I remember that time very well, Jano.. but I was too *poor* for a five tire rotation, meaning that when they wore out, they ALL were worn out, so you had to buy five tires (or buy four and keep the 'best' of the worn ones for your spare).   I followed the alternative, which meant I didn't use the spare, until the original four tires wore out, then I bought only THREE new ones, and used the original spare for the 4th, and used the best of the worn tires for the spare.   It minimized how much the poor airman and/or student had to shell out for new tires in one whack!!  and I typically traded in the car before the 3rd set was needed... Smiley

PS.  and you are right it's the UV rays that kill tires and other rubber/vinyl items.  The only improvement I'd suggest to the original poster re 'keeping tires for a long time' in storage, would be to put each of them into a large black garbage bag and seal it up, and then store it in the dark place (basements are good and where I keep mine).
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Gary W.  /  69Z28-RS, 72 B 720 cowl console rosewood all tint
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60 Corvette white/red, 72 Corvette coupe (2), 
90 ZR1 red/red #246, 90 ZR1 white/gray #2466
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janobyte
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« Reply #4 on: November 20, 2013, 11:51:40 AM »

If you ever walk through the pits at the drags and wondered why everyone has their rear slicks covered ,that's the reason. UV protection. Thin sidewalls made to "wrinkle" Tire pressure fluctuation is not the reason being it's checked one final time before staging. I do anyway.

And to add yes ,cannot hurt to cover those tires up in storage. Good point.

Last post, got a promotion to study for Wink
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BULLITT65
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« Reply #5 on: November 20, 2013, 12:53:11 PM »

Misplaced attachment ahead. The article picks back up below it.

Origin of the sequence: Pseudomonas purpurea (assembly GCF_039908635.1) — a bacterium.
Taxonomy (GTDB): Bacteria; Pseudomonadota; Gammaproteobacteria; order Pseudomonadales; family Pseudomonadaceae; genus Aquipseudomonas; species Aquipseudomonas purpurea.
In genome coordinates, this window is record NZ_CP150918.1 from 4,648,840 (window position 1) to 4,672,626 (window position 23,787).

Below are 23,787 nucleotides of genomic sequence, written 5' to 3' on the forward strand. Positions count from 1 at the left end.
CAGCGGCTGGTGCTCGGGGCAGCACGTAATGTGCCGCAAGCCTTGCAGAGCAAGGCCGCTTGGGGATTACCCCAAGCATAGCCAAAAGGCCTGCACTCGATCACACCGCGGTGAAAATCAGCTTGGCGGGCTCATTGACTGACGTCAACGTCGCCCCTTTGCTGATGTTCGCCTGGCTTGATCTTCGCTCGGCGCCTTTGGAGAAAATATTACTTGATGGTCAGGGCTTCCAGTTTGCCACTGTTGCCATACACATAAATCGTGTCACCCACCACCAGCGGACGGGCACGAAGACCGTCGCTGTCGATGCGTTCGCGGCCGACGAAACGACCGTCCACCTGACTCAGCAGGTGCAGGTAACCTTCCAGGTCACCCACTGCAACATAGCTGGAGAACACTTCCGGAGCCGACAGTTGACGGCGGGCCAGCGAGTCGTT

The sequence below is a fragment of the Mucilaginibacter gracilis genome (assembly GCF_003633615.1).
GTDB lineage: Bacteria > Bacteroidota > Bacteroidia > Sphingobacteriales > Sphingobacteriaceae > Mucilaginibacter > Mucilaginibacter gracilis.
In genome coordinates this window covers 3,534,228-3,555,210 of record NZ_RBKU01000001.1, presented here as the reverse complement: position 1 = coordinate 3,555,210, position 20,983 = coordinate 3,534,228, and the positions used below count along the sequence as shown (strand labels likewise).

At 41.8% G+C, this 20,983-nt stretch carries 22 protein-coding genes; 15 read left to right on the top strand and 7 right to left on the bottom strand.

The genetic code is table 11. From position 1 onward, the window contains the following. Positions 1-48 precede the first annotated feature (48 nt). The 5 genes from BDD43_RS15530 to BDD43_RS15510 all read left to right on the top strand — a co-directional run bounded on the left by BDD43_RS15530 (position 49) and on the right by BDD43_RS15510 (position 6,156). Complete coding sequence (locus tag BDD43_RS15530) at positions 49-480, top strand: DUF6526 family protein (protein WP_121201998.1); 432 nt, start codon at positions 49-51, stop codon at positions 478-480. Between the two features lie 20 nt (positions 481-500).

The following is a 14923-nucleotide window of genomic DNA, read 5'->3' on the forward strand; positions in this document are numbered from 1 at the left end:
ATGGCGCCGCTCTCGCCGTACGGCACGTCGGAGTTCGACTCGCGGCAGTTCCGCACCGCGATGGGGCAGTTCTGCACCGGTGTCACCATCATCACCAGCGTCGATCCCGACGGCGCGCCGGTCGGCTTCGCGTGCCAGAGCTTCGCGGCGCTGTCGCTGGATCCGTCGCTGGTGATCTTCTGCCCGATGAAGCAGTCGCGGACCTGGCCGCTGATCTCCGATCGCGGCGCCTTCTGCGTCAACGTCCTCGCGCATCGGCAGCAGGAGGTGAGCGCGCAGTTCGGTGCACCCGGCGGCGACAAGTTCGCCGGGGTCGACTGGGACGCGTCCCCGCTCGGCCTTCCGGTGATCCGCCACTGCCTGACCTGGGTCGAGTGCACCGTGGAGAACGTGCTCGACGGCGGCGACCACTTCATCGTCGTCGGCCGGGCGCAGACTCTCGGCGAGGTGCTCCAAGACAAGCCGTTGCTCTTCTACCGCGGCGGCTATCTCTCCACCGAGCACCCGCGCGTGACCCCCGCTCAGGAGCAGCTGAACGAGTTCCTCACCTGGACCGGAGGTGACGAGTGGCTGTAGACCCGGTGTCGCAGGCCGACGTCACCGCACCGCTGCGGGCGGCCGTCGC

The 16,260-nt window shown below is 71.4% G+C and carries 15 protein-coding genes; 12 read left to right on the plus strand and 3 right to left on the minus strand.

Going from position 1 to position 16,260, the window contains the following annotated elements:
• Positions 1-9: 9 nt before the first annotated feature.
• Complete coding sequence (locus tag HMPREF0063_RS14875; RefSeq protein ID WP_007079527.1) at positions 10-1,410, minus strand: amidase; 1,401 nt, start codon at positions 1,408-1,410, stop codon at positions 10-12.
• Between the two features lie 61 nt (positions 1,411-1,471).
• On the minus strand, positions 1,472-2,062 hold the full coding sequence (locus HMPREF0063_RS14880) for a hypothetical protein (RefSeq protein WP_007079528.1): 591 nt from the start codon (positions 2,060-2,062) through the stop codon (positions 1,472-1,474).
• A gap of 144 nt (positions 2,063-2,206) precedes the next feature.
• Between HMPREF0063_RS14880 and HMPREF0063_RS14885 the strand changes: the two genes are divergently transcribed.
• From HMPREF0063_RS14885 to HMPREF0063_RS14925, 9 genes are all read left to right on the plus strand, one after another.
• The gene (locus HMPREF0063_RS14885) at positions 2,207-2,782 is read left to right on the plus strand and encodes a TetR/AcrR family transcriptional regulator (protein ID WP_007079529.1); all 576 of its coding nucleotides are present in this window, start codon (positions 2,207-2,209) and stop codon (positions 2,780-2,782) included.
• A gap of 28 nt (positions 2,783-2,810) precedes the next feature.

I agree with storing them horizontal. I have had a couple of older original motorcycle tires for Sporters and Triumphs, and I could always tell the ones that were stored upright because they would end up having a flat spot. You think it is noticeable on a car, man try putting a tire with a flat spot on a motorcycle! I have a few sets of original tires for various vehicles and when I have stored them for longer periods of time horizontal is the way to go, piece of wood on the floor first sounds like a good idea, also the bags over them another good idea.
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1969 garnet red Z/28 46k mile unrestored X77
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jeff68
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« Reply #6 on: November 20, 2013, 04:05:01 PM »

Here's a write-up from Yokohama:
http://www.yokohamatire.com/assets/docs/tsb_112102.pdf
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68 L30 / M20 Convertible
Ash Gold
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« Reply #7 on: November 22, 2013, 01:20:48 AM »

I mounted one of these on my wall of the garage.

http://www.tirerack.com/accessories/detail.jsp?ID=164&category=Tire+Storage

Mounted and aired up wit cardboard inbetween,,,,,,

Jim
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Jim
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Vince
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« Reply #8 on: November 25, 2013, 07:42:40 PM »

Thanks for the info, guys. 
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MyRed67
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« Reply #9 on: November 26, 2013, 12:27:20 AM »

I think what creates the greater flat spots is having the weight of the vehicle on them.  I don't think the weight of the tire, or tire/rim combo will do that much damage if properly inflated.   Myself, I prefer laying flat with cardboard in between.
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1967 Camaro  LOS  11A